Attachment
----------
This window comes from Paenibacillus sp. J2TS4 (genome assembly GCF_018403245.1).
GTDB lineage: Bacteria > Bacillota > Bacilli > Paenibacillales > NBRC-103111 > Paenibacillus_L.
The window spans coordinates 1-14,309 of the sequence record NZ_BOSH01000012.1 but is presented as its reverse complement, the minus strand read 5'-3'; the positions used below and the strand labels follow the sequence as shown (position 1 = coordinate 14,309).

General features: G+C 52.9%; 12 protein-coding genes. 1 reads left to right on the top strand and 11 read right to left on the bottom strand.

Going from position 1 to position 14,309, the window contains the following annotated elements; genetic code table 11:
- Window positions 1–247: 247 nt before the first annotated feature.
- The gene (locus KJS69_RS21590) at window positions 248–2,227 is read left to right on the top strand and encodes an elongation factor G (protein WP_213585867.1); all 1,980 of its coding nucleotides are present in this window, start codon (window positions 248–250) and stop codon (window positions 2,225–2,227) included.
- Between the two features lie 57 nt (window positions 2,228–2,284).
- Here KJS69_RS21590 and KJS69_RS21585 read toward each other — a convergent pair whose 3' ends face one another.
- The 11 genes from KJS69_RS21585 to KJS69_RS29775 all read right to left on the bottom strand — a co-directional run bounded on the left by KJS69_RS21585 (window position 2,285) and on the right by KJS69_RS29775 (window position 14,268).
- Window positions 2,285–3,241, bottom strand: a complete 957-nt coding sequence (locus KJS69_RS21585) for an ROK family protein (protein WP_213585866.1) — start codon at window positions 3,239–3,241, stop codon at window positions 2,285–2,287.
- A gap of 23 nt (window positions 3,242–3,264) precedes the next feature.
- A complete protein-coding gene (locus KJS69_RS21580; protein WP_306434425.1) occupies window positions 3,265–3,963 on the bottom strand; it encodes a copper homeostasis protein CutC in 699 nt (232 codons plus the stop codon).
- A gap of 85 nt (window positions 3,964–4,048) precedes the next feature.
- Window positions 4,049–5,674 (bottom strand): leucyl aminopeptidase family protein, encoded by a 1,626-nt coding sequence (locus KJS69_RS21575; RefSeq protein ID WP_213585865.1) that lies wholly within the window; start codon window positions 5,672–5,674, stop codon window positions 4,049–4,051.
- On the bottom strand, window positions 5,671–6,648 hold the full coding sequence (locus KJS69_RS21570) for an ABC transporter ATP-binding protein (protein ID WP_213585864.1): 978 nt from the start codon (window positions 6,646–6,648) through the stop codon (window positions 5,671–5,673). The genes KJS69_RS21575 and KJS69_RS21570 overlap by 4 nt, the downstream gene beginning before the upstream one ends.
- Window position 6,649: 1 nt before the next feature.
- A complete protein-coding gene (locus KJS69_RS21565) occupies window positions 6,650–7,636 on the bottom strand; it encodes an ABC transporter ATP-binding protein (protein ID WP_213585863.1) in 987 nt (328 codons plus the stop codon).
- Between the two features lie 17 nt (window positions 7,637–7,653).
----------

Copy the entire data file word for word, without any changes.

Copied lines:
This window comes from Paenibacillus sp. J2TS4 (genome assembly GCF_018403245.1).
GTDB lineage: Bacteria > Bacillota > Bacilli > Paenibacillales > NBRC-103111 > Paenibacillus_L.
The window spans coordinates 1-14,309 of the sequence record NZ_BOSH01000012.1 but is presented as its reverse complement, the minus strand read 5'-3'; the positions used below and the strand labels follow the sequence as shown (position 1 = coordinate 14,309).

General features: G+C 52.9%; 12 protein-coding genes. 1 reads left to right on the top strand and 11 read right to left on the bottom strand.

Going from position 1 to position 14,309, the window contains the following annotated elements; genetic code table 11:
- Window positions 1–247: 247 nt before the first annotated feature.
- The gene (locus KJS69_RS21590) at window positions 248–2,227 is read left to right on the top strand and encodes an elongation factor G (protein WP_213585867.1); all 1,980 of its coding nucleotides are present in this window, start codon (window positions 248–250) and stop codon (window positions 2,225–2,227) included.
- Between the two features lie 57 nt (window positions 2,228–2,284).
- Here KJS69_RS21590 and KJS69_RS21585 read toward each other — a convergent pair whose 3' ends face one another.
- The 11 genes from KJS69_RS21585 to KJS69_RS29775 all read right to left on the bottom strand — a co-directional run bounded on the left by KJS69_RS21585 (window position 2,285) and on the right by KJS69_RS29775 (window position 14,268).
- Window positions 2,285–3,241, bottom strand: a complete 957-nt coding sequence (locus KJS69_RS21585) for an ROK family protein (protein WP_213585866.1) — start codon at window positions 3,239–3,241, stop codon at window positions 2,285–2,287.
- A gap of 23 nt (window positions 3,242–3,264) precedes the next feature.
- A complete protein-coding gene (locus KJS69_RS21580; protein WP_306434425.1) occupies window positions 3,265–3,963 on the bottom strand; it encodes a copper homeostasis protein CutC in 699 nt (232 codons plus the stop codon).
- A gap of 85 nt (window positions 3,964–4,048) precedes the next feature.
- Window positions 4,049–5,674 (bottom strand): leucyl aminopeptidase family protein, encoded by a 1,626-nt coding sequence (locus KJS69_RS21575; RefSeq protein ID WP_213585865.1) that lies wholly within the window; start codon window positions 5,672–5,674, stop codon window positions 4,049–4,051.
- On the bottom strand, window positions 5,671–6,648 hold the full coding sequence (locus KJS69_RS21570) for an ABC transporter ATP-binding protein (protein ID WP_213585864.1): 978 nt from the start codon (window positions 6,646–6,648) through the stop codon (window positions 5,671–5,673). The genes KJS69_RS21575 and KJS69_RS21570 overlap by 4 nt, the downstream gene beginning before the upstream one ends.
- Window position 6,649: 1 nt before the next feature.
- A complete protein-coding gene (locus KJS69_RS21565) occupies window positions 6,650–7,636 on the bottom strand; it encodes an ABC transporter ATP-binding protein (protein ID WP_213585863.1) in 987 nt (328 codons plus the stop codon).
- Between the two features lie 17 nt (window positions 7,637–7,653).